Q. Your weapon of choice? (camera, lighting, etc.)
A. I shoot Canon. My lenses include a 30mm 1.4, 60mm 2.8, 70-200 2.8 and 10-22mm. As far as lighting, I use a novatron light kit and my flashed are 430exii and 580exii. I also use triggers and remotes…
Q. If you could give just one piece of advice to budding street photographers, what would it be?
A. Develop a thick skin. And learn how to defend yourself. People are crazy on the street!
Ali has an EXHIBITION COMING UP! Make sure to check out his work directly if you’re in Pennsylvania! You go and mention my name now, so I can get brownie points.
EDIT: I, for unfathomable reasons, referred to Ali as “she”. That has been fixed, sorry! *shameface*
Message, Like, or Tweet!

New York Municipal Archives: Released Street Photography!


Hey guys, so I’ve been slacking. But in a good way. Really, I promise.

I’ve been finishing a final model shoot and have sold off my canon rebel and lenses to finally acquire the funds for an Olympus OM-D.  Stay tuned for when that ships.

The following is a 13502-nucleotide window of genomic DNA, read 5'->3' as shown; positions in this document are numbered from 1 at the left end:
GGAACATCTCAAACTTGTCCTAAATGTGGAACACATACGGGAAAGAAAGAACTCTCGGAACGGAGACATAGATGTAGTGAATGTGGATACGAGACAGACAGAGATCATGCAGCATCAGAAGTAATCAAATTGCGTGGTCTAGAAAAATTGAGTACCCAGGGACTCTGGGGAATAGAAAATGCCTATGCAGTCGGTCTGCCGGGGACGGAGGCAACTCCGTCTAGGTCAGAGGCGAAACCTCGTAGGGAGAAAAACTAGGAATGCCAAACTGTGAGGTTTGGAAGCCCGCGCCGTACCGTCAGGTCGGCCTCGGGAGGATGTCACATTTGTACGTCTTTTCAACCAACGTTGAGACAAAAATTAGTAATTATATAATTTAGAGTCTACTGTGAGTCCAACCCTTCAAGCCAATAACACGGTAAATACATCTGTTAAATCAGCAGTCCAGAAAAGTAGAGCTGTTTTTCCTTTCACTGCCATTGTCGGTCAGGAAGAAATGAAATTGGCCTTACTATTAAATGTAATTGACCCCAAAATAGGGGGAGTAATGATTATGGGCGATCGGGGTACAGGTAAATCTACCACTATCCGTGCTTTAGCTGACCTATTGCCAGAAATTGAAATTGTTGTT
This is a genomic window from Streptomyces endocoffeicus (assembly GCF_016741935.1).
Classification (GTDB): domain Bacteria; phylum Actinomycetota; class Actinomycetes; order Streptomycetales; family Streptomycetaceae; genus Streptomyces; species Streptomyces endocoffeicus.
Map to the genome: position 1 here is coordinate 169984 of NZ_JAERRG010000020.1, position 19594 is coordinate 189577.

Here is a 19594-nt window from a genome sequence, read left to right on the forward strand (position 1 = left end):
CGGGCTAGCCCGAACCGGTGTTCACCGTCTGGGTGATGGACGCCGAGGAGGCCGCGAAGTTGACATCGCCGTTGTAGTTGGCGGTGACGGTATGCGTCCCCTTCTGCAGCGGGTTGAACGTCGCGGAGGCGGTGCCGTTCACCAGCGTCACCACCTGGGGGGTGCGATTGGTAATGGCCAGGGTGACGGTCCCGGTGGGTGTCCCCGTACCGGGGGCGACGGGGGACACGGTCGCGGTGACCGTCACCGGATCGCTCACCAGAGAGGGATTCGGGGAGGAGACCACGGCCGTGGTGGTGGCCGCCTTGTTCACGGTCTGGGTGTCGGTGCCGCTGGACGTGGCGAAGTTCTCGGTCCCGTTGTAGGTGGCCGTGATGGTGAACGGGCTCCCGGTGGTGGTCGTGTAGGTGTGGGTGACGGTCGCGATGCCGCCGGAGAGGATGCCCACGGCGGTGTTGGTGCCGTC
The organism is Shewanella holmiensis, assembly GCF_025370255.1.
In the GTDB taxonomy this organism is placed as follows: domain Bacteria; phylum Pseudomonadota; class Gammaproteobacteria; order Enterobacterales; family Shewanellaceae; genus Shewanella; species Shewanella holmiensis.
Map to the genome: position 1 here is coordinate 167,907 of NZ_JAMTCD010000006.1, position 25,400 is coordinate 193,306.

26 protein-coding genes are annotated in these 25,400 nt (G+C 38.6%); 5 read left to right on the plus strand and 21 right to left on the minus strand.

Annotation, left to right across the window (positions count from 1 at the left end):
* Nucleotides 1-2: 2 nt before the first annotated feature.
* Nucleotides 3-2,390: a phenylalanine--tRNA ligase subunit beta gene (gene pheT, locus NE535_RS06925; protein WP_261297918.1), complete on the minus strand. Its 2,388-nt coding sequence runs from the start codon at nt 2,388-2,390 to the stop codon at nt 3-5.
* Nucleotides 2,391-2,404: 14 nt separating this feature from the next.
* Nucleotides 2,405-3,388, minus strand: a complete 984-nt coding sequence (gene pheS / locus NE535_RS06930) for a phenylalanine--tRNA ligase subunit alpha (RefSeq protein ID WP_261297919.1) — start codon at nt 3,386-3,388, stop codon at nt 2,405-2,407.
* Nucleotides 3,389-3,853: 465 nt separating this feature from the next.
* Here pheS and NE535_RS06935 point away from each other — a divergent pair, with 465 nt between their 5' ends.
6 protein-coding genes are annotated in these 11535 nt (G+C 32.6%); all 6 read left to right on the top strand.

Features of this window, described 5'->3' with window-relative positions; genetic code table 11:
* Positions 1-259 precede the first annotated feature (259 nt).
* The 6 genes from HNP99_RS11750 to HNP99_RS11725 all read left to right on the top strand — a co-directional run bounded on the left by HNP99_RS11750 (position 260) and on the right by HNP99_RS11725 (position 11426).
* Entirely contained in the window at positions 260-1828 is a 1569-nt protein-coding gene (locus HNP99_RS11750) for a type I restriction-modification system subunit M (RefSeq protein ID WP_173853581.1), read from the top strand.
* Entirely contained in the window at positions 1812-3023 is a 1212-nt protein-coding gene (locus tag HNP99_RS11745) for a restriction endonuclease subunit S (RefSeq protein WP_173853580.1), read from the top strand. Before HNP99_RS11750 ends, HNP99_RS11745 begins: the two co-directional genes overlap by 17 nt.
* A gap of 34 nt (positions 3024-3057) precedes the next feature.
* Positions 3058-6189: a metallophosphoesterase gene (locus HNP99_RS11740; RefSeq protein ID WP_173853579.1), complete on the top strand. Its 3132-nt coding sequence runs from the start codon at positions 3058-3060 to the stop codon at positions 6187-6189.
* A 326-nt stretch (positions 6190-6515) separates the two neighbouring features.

But in the meanwhile, check out this Municipal Archives collection.

As for what it is, an excerpt on the page should do!

Almost a million images of New York and its municipal operations have been made public for the first time on the internet.

The city’s Department of Records officially announced the debut of the photo database.

Culled from the Municipal Archives collection of more than 2.2 million images going back to the mid-1800s, the 870,000 photographs feature all manner of city oversight — from stately ports and bridges to grisly gangland killings.

There are some amazing photographs on here, street photography and other kinds mixed in for good measure. Check it out!

What is Street Photography?


Helen Levitt

Just what is street photography?

Well, let’s look at it from the technical point of view:

Although this is an inaccurate graph (I’m a marketer, not an engineer), this roughly manages to capture what the focal length ranges are used for. But as pros will tell you – you ain’t a photographer til you’ve tried all the combinations. A friend on Google Plus uses only 300mm for his street photography. In most cases, however, street photography falls within the 28~50mm range.

But don’t take my word for it. Let’s see what others have to say.

Turn down the lights class. Take a look at the video below, from XperiaStudio:

“A good to me… is something that makes me think, laugh, and make me ask questions.”

As the two above explain, you can’t really force a good picture. You just have to feel it– and you’ll know it when you have something.

Robert Doisneau

Another explanation comes from Kai Wong of Digital Rev:

“A matter of carefully picking out a slice of interestingness from a completely random series of events that are not under your control. That is what makes street photography new and exciting every time.”